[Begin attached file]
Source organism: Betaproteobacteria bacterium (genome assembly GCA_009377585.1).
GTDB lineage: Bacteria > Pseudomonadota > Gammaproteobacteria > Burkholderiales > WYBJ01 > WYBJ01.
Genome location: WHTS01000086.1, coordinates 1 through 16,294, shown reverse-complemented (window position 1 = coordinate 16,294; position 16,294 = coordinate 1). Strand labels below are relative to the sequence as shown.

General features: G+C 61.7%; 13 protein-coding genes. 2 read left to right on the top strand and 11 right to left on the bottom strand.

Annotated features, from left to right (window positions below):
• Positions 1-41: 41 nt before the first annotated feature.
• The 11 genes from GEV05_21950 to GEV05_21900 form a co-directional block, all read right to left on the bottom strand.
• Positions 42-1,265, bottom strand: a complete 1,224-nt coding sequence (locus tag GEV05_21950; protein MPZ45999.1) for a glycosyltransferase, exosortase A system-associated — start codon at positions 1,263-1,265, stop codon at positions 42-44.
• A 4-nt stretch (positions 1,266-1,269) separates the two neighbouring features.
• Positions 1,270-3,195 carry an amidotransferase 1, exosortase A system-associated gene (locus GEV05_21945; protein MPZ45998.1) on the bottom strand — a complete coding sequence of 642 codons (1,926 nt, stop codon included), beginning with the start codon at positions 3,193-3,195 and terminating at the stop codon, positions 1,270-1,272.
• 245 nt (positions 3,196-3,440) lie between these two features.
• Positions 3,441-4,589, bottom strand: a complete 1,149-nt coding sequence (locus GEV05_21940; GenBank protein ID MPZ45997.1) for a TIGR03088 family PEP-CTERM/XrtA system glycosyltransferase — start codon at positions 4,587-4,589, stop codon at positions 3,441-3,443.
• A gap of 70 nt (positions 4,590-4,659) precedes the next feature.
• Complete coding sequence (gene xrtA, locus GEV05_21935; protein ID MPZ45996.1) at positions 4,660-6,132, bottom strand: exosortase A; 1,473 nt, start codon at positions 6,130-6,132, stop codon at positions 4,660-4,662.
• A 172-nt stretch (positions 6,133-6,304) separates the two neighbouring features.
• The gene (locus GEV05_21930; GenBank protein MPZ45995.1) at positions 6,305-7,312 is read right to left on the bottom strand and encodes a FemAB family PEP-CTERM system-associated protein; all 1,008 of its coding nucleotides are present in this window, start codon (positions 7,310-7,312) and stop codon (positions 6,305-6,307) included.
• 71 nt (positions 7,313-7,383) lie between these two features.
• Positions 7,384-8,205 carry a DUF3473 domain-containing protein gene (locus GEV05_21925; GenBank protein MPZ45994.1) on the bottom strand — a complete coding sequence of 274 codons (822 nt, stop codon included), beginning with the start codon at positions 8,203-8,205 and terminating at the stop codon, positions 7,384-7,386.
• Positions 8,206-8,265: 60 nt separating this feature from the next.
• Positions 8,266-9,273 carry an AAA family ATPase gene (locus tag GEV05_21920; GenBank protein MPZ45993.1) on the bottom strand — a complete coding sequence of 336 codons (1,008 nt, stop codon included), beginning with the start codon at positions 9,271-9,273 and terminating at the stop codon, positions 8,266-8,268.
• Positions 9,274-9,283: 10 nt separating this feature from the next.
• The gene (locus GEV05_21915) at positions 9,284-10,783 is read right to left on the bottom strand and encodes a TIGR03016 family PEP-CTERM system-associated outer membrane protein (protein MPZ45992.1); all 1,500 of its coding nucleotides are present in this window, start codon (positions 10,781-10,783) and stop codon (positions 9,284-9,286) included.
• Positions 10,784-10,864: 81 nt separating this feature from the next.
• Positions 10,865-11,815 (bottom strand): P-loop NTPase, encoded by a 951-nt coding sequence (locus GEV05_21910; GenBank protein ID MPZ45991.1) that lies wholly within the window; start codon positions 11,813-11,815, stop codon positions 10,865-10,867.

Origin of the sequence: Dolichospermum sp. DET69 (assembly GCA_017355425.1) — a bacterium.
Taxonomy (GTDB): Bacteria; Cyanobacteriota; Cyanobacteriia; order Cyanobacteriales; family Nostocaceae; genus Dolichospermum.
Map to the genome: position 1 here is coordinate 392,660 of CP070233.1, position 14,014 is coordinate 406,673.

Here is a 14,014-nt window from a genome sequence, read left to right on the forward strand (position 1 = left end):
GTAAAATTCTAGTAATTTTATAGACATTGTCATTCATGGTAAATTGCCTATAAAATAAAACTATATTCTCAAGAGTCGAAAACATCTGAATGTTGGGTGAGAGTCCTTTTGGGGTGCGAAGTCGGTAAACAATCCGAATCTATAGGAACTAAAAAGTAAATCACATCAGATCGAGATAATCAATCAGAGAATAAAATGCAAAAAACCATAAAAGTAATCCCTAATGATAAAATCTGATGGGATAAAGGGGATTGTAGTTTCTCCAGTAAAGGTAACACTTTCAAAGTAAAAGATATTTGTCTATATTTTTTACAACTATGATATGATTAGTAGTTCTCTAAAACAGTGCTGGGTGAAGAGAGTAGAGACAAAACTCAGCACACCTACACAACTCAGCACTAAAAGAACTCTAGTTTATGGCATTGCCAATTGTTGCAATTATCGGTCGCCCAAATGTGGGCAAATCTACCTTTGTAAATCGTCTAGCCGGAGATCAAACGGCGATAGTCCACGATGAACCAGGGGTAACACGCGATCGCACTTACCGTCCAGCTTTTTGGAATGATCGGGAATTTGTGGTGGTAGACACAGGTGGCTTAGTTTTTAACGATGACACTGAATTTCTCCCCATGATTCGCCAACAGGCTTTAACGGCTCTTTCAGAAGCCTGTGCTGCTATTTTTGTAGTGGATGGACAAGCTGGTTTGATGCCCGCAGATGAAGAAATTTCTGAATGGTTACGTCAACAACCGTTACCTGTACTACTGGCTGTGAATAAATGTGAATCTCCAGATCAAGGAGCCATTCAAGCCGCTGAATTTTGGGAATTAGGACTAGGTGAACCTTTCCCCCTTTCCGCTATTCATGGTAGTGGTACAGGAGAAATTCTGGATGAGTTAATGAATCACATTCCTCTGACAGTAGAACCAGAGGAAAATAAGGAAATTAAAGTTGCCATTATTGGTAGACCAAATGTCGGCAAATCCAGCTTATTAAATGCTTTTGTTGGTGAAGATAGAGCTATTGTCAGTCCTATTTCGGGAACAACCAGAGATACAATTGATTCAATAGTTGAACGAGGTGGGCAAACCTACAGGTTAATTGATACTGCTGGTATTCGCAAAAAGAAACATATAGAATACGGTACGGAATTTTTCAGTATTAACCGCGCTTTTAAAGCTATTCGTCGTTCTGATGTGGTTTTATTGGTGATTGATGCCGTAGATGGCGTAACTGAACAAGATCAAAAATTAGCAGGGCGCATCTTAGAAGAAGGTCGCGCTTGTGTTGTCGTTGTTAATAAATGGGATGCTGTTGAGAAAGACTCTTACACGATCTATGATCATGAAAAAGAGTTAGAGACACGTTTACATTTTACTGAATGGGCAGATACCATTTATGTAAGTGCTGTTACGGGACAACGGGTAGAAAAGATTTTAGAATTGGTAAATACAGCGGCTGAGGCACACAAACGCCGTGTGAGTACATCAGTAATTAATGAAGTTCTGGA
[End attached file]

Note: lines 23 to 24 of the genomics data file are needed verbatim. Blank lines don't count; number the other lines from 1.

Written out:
• Positions 10,784-10,864: 81 nt separating this feature from the next.
• Positions 10,865-11,815 (bottom strand): P-loop NTPase, encoded by a 951-nt coding sequence (locus GEV05_21910; GenBank protein ID MPZ45991.1) that lies wholly within the window; start codon positions 11,813-11,815, stop codon positions 10,865-10,867.